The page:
An American expert on primates says Cape Peninsula baboons have become uncontrollable because of "extreme" activists who thwart tested solutions, it was reported on Tuesday.
In an open letter to the Cape Times, professor Shirley Strum slammed relaxed baboon monitoring practices.
"The baboons should have been aversively deterred from approaching and feeding on human food from the start and consistently since the first signs," she said.
"It's a joke to have monitors walking behind clapping hands at this point. I'm not even certain major deterrent efforts will be effective for many troops, but it is the only option now short of eliminating most or all of the baboons."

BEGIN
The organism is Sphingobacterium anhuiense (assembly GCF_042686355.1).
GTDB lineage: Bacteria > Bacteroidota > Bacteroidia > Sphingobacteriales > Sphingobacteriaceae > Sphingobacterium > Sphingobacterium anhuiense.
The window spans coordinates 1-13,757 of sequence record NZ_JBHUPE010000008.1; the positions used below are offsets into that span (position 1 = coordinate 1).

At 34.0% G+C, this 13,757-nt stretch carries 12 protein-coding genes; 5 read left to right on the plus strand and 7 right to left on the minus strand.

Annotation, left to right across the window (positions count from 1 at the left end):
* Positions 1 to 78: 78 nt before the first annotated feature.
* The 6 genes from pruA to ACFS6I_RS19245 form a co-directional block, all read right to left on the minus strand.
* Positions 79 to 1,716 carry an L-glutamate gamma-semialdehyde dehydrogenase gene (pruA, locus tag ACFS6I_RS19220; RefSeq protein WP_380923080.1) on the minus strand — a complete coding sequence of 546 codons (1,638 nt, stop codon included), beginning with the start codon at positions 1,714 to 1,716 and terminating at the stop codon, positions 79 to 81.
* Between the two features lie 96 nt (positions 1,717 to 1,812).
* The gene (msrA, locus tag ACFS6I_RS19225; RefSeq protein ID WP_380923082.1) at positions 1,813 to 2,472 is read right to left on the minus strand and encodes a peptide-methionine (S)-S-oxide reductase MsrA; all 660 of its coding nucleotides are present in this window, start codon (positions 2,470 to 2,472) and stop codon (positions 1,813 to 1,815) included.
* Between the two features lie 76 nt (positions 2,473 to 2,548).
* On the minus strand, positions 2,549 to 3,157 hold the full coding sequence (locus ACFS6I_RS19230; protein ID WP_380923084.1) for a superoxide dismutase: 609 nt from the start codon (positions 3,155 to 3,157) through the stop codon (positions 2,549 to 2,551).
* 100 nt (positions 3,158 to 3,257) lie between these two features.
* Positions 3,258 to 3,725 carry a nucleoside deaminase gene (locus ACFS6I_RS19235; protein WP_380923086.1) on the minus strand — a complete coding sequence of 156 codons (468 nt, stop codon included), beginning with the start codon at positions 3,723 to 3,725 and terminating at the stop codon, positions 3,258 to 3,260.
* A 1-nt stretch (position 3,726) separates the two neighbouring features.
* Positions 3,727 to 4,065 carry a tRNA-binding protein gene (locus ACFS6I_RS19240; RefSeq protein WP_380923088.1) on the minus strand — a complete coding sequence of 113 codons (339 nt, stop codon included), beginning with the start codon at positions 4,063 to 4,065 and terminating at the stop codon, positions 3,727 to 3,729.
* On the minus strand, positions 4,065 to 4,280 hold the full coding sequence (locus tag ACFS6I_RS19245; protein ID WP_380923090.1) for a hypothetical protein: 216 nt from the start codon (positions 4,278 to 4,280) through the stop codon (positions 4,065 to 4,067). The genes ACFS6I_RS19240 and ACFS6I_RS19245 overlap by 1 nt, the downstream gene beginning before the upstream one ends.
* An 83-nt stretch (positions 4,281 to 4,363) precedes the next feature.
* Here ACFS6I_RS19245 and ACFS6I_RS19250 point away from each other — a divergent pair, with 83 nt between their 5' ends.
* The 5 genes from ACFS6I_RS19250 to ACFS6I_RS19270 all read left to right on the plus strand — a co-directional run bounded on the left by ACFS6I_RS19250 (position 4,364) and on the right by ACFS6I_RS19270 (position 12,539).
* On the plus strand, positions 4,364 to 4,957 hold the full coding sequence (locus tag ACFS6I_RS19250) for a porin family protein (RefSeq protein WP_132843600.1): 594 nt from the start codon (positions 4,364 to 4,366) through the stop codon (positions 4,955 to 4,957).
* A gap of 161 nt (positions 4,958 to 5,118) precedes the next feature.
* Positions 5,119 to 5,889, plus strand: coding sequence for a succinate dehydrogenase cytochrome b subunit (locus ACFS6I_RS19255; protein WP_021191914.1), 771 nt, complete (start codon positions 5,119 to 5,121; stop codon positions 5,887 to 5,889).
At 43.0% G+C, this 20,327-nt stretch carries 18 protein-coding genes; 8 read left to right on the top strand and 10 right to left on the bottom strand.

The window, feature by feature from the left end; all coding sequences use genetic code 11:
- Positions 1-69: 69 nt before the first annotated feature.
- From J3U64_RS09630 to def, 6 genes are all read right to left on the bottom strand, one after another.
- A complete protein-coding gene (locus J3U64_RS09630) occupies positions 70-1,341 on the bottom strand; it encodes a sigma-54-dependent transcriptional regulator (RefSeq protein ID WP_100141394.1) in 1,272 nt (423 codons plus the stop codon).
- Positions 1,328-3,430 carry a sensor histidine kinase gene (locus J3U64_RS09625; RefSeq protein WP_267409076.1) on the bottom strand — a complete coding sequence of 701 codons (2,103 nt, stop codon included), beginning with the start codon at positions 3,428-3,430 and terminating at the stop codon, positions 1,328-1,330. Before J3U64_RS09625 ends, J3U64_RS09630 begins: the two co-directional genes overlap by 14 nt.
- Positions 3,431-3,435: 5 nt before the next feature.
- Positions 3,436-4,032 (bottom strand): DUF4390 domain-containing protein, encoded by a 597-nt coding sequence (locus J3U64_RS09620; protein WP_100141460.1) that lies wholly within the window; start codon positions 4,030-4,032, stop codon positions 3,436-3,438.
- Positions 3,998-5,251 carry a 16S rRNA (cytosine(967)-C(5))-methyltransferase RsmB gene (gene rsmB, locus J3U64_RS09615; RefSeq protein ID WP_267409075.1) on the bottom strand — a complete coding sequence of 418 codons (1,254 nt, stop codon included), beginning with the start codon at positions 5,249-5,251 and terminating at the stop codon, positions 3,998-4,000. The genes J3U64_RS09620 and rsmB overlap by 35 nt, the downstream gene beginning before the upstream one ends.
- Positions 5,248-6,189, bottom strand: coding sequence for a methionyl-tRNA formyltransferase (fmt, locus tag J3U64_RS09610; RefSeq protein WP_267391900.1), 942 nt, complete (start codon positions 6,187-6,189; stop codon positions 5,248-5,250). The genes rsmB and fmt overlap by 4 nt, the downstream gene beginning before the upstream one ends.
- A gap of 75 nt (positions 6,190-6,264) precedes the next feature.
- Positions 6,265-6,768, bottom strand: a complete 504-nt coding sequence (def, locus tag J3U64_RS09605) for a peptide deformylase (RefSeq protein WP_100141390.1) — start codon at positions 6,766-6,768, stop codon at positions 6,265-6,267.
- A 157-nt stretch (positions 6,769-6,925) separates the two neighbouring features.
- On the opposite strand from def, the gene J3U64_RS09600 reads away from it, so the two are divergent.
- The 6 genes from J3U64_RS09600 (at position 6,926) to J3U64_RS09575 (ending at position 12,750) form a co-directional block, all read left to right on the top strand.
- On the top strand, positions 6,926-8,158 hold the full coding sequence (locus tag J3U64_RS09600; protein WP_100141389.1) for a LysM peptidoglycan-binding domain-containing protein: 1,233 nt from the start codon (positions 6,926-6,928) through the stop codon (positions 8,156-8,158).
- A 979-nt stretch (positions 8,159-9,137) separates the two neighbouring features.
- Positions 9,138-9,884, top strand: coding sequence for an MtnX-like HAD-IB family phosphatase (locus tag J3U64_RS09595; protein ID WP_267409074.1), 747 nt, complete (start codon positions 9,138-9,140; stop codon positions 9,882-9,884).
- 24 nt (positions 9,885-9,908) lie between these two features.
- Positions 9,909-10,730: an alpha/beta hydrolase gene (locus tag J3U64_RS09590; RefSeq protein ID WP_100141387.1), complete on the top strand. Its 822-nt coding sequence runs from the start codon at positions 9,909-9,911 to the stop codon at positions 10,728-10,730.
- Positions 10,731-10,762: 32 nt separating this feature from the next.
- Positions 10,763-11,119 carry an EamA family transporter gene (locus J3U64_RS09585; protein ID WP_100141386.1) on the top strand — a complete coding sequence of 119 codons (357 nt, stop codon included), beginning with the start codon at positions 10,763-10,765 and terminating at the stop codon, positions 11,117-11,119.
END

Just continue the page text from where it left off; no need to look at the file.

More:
Strum, who lectures at the University of California, said that after visiting troops around Cape Point and urban areas, she found they had taken baboon "ingenuity and adaptability to the logical extreme".
City biodiversity manager Julia Wood told the newspaper she agreed with Strum, saying some baboons, especially males, had become dangerous.
Wood said their strategy was to keep baboons out of urban areas, with electric fences likely to be the best method.